This comprehensive two-volume encyclopedia documents how Populism, which grew out of post-Civil War agrarian discontent, was the apex of populist impulses in American culture from colonial times to the present.
The Populist Movement was founded in the late 1800s when farmers and other agrarian workers formed cooperative societies to fight exploitation by big banks and corporations. Today, Populism encompasses both right-wing and left-wing movements, organizations, and icons. This valuable encyclopedia examines how ordinary people have voiced their opposition to the prevailing political, economic, and social constructs of the past as well how the elite or leaders at the time have reacted to that opposition.
The entries spotlight the people, events, organizations, and ideas that created this first major challenge to the two-party system in the United States. Additionally, attention is paid to important historical actors who are not traditionally considered "Populist" but were instrumental in paving the way for the movement—or vigorously resisted Populism's influence on American culture. This encyclopedia also shows that Populism as a specific movement, and populism as an idea, have served alternately to further equal rights in America—and to limit them.
- Provides an introductory essay that announces key events, themes, people, and ideas, appropriate for students, researchers, and general readers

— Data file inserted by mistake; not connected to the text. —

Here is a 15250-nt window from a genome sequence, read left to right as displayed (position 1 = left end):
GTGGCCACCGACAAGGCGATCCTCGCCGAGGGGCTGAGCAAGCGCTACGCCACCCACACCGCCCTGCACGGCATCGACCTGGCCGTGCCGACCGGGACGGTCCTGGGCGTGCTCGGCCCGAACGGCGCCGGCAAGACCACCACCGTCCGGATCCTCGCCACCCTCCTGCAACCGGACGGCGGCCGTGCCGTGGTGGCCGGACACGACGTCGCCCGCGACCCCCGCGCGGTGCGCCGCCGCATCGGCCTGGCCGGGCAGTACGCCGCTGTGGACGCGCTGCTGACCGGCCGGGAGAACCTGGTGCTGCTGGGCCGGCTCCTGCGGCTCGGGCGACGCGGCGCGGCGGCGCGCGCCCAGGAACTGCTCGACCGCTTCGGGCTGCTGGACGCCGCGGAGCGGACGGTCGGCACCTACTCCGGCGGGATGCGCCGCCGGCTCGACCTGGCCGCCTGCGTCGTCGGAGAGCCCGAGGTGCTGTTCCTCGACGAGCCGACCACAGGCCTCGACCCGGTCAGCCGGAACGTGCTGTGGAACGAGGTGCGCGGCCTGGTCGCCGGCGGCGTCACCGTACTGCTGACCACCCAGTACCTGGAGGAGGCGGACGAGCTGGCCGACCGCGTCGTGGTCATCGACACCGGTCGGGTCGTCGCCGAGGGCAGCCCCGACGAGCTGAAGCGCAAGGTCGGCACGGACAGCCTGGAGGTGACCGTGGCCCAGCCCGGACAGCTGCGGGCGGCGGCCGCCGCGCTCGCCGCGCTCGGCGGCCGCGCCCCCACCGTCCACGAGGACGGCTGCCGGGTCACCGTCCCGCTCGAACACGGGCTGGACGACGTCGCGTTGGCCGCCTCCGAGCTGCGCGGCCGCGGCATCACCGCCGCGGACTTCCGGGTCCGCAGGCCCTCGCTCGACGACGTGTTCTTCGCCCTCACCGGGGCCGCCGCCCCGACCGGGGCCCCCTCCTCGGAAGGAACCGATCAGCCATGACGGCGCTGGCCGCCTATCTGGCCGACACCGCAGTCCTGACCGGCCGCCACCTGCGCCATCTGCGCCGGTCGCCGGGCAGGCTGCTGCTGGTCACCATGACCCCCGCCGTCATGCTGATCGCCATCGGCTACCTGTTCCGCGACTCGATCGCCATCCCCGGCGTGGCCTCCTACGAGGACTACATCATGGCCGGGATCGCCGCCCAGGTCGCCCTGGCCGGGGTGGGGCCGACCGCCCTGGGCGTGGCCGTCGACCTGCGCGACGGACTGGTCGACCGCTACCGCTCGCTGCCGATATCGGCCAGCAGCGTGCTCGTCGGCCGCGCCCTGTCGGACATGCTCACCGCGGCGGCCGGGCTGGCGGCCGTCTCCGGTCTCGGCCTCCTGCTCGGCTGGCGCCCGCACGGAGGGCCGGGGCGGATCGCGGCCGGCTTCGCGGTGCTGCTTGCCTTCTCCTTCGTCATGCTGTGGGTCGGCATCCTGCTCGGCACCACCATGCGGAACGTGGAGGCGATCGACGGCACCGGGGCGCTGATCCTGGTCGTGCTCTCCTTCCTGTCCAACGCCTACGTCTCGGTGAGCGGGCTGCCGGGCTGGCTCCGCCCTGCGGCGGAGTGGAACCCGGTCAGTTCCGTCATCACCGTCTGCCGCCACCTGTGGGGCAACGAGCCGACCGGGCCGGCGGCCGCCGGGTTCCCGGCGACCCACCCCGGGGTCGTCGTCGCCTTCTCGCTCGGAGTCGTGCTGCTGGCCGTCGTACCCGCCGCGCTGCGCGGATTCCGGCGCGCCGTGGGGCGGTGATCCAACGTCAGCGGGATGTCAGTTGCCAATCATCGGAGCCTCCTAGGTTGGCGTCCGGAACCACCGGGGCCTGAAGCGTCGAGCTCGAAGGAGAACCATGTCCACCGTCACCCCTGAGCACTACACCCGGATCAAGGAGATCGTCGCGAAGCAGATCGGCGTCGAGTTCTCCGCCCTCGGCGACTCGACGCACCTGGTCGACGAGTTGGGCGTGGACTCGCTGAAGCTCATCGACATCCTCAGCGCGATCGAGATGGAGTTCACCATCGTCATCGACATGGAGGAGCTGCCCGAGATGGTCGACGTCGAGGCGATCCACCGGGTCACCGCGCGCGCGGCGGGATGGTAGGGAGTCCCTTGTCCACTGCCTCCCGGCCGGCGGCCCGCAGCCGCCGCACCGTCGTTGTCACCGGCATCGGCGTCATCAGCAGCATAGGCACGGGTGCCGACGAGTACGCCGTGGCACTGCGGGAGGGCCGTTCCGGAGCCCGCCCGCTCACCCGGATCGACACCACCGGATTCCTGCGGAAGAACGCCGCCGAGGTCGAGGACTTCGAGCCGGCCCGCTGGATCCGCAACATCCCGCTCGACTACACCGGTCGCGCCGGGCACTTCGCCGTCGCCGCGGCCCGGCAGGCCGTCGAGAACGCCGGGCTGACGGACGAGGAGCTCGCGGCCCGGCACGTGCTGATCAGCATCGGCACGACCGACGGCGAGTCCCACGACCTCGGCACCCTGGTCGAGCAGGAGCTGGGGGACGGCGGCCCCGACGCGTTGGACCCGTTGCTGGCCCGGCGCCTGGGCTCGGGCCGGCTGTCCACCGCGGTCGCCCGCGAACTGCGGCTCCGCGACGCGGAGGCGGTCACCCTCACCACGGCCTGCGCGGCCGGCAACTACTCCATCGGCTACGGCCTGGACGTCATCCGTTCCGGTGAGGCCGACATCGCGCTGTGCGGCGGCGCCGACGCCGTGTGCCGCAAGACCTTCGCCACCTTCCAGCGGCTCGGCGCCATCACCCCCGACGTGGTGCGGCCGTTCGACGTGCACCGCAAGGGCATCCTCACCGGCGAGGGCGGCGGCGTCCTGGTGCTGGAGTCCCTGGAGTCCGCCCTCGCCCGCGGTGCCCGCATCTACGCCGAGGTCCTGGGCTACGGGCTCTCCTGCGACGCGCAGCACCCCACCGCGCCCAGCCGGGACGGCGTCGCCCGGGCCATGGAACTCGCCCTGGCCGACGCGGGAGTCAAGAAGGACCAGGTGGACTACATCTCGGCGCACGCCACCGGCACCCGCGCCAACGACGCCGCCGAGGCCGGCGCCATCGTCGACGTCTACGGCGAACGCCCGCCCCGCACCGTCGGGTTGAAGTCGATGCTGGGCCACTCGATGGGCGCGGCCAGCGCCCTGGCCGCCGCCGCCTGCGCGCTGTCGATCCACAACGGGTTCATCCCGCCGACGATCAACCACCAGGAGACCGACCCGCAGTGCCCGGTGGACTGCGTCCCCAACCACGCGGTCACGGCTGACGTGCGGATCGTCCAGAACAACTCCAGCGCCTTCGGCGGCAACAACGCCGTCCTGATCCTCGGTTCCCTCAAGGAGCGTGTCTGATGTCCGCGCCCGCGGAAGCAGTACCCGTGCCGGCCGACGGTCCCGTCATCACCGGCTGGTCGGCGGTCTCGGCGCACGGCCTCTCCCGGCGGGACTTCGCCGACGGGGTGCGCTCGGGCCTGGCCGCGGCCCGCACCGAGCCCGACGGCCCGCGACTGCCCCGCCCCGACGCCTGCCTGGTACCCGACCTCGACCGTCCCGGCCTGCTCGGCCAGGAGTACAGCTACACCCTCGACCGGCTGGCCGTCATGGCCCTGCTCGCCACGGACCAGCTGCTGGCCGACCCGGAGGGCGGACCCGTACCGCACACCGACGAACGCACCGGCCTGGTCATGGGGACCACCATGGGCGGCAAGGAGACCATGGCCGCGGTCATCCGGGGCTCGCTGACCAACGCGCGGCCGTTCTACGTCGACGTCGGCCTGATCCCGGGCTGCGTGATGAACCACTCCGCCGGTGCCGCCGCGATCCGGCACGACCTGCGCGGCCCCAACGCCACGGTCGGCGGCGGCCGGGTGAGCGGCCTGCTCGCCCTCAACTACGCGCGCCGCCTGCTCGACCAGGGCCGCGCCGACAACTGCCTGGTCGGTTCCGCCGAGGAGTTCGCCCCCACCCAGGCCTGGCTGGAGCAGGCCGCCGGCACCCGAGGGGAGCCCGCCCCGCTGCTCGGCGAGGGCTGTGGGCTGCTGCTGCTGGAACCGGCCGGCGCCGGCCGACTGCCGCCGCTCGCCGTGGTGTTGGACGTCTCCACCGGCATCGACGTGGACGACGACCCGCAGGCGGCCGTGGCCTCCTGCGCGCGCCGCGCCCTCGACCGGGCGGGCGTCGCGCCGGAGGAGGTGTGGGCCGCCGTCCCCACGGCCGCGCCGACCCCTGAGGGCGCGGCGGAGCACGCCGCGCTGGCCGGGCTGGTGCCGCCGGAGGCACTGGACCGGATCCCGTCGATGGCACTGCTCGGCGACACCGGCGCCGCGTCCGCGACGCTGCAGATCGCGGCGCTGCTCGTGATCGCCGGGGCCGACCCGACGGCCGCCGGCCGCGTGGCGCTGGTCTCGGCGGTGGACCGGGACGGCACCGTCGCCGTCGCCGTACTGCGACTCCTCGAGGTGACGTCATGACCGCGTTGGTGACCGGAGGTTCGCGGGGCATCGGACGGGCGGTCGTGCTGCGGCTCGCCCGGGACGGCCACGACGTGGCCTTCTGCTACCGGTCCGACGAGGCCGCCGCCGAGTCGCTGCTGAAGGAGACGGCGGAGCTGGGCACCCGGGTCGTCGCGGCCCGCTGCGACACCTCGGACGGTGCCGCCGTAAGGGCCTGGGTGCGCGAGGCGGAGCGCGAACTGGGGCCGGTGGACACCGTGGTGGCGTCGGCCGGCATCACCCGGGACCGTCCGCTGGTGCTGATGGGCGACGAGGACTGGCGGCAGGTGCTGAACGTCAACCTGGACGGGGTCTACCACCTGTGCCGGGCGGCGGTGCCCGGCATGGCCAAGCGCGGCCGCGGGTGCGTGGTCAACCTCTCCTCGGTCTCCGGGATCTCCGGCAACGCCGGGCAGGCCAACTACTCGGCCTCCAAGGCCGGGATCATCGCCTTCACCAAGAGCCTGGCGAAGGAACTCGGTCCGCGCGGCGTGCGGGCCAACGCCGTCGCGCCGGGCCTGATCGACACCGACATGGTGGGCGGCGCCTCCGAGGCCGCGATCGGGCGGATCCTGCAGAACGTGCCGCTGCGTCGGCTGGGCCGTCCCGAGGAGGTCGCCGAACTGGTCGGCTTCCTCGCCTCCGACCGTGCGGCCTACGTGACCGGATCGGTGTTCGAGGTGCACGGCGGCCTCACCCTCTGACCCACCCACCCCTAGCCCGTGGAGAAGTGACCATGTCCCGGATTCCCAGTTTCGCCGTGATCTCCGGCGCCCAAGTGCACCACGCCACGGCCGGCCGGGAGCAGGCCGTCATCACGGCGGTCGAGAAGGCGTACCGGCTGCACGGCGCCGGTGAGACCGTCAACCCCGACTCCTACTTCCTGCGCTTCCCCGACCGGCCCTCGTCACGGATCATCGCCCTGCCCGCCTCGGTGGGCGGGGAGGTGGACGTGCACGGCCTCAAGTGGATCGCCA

- Includes more than 200 entries and dozens of images and maps, making this two-volume work a comprehensive resource for high school and undergraduate researchers
- Explains how the 19th-century agrarian movement diverged into different Populist movements in the United States and explores the various meanings, icons, and forms of the Populist undercurrent in modern-day American culture
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"The well-written accounts always connect a subject to its populist context. . . . This is a very useful introduction to the subject. Recommended."
"The writing is both solid in scholarship and engaging in tone, a perfect combination for accomplishing entry-level reports. . . . [S]ignificant for its streamlined coverage of a topic of such import to American political and social history. Recommended for high school and undergraduate collections."
"With so many classes in high schools and colleges addressing social movements, this is a work that will be heavily used. The variety of entry points, the clear and succinct prose, and the references to other works make this an excellent place for some students to complete and other students to begin their research."
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